President Trump tees up 2020 fight with swipes at Biden during NRCC dinner

Trump seemed to revel that Biden is being “taken care of."

April 2, 2019, 10:25 PM

President Donald Trump delivered a free-wheeling, campaign-style speech at the National Republican Congressional Committee's annual spring dinner Tuesday -- taking swipes at a potential rival in former Vice President Joe Biden, and continuing his calls for Republicans to be champions of pre-existing conditions after punting the health care battle until after the 2020 presidential election.

In the early stages of his re-election bid, Trump seemed to revel that Biden is being “taken care of” among the teeming field of 2020 presidential competitors.

“We’re going into the war with some socialist. It looks like the only non, sort of, heavy socialist is being taken care of pretty well by the socialists, they got to him, our former vice president. I was going to call him, I don’t know him well, I was going to say ‘Welcome to the world Joe, you having a good time?’” the president said.

The president’s crack at Biden comes as the political fixture in Democratic politics, who is mulling a possible White House run in 2020, faces allegations of improper touching from two women.

Despite facing his own allegations by multiple women of sexual harassment and misconduct, the president took a second swipe at Biden later in the speech as he recalled a time he wanted to kiss a general who offered him a swift timeline for the defeat of ISIS, saying they could be defeated within a week’s time.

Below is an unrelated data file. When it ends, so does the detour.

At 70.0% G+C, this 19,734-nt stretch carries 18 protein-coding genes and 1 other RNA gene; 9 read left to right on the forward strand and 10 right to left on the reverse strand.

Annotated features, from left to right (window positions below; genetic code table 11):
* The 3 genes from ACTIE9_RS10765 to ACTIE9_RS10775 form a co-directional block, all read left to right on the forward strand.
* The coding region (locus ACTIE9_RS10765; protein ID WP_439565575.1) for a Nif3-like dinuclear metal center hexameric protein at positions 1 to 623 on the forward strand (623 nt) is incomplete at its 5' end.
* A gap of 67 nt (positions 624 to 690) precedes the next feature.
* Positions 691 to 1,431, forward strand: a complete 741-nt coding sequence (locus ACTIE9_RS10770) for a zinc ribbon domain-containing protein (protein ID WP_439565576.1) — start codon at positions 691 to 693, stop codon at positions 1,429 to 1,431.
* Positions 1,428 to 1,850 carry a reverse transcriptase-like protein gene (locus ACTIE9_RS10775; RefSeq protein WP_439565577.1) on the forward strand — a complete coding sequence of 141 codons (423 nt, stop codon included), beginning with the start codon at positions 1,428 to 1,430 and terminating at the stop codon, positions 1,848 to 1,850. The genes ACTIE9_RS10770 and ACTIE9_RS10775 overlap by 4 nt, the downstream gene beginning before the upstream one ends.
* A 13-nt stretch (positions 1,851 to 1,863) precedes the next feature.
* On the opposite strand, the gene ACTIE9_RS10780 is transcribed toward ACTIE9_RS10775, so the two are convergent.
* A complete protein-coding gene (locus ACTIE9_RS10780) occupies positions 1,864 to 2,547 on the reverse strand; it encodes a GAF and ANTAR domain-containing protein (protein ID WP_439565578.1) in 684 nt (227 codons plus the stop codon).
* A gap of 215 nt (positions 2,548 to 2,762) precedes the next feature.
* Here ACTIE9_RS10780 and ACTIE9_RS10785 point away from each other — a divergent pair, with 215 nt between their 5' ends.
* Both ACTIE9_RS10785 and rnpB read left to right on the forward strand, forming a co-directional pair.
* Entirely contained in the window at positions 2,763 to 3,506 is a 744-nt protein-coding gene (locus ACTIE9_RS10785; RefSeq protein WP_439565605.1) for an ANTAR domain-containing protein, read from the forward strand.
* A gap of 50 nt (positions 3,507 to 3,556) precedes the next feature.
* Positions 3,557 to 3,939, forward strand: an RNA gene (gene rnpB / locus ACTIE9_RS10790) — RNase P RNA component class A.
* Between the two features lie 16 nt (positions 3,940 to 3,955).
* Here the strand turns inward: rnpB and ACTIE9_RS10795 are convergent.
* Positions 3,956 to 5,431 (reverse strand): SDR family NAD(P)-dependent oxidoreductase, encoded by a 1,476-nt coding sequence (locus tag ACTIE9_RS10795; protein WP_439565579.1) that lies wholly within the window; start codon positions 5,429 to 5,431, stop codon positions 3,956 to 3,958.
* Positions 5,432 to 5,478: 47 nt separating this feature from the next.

“I said general, come here, give me a kiss, I felt like Joe Biden, but I meant it,” Trump told the laughing crowd.

PHOTO: Former Vice President Joe Biden speaks at the Biden Courage Awards, March 26, 2019, in New York.
Former Vice President Joe Biden speaks at the Biden Courage Awards, March 26, 2019, in New York.
Frank Franklin Ii/AP, FILE

As the field of contenders hoping to unseat Trump continues to grow, the president made clear Tuesday night that he has every intention of putting the issue of health care front and center in the 2020 presidential race, even if he doesn't intend for the Republican Party to vote on it until after the election.

The president said members of Congress, along with the White House, are in the process of developing a “great health care plan” and that, whether they like it or not, Republicans will champion the issue of covering people with pre-existing conditions in the 2020 election.

“The Republican Party will be the champion of pre-existing conditions, you have to do it, some of you like, some of you don’t, but you’re going to have to like it, not just for politics, it’s the right thing,” Trump said.

The president outlined his political plan and encouraged members to run on the plan, with the understanding that it will be their first vote should Republicans win back the House and Trump be reelected.

“I will ask that this be my first vote immediately after the election,” Trump said, predicting that the Republicans will “regain the House because of health care and other things,” such as the border.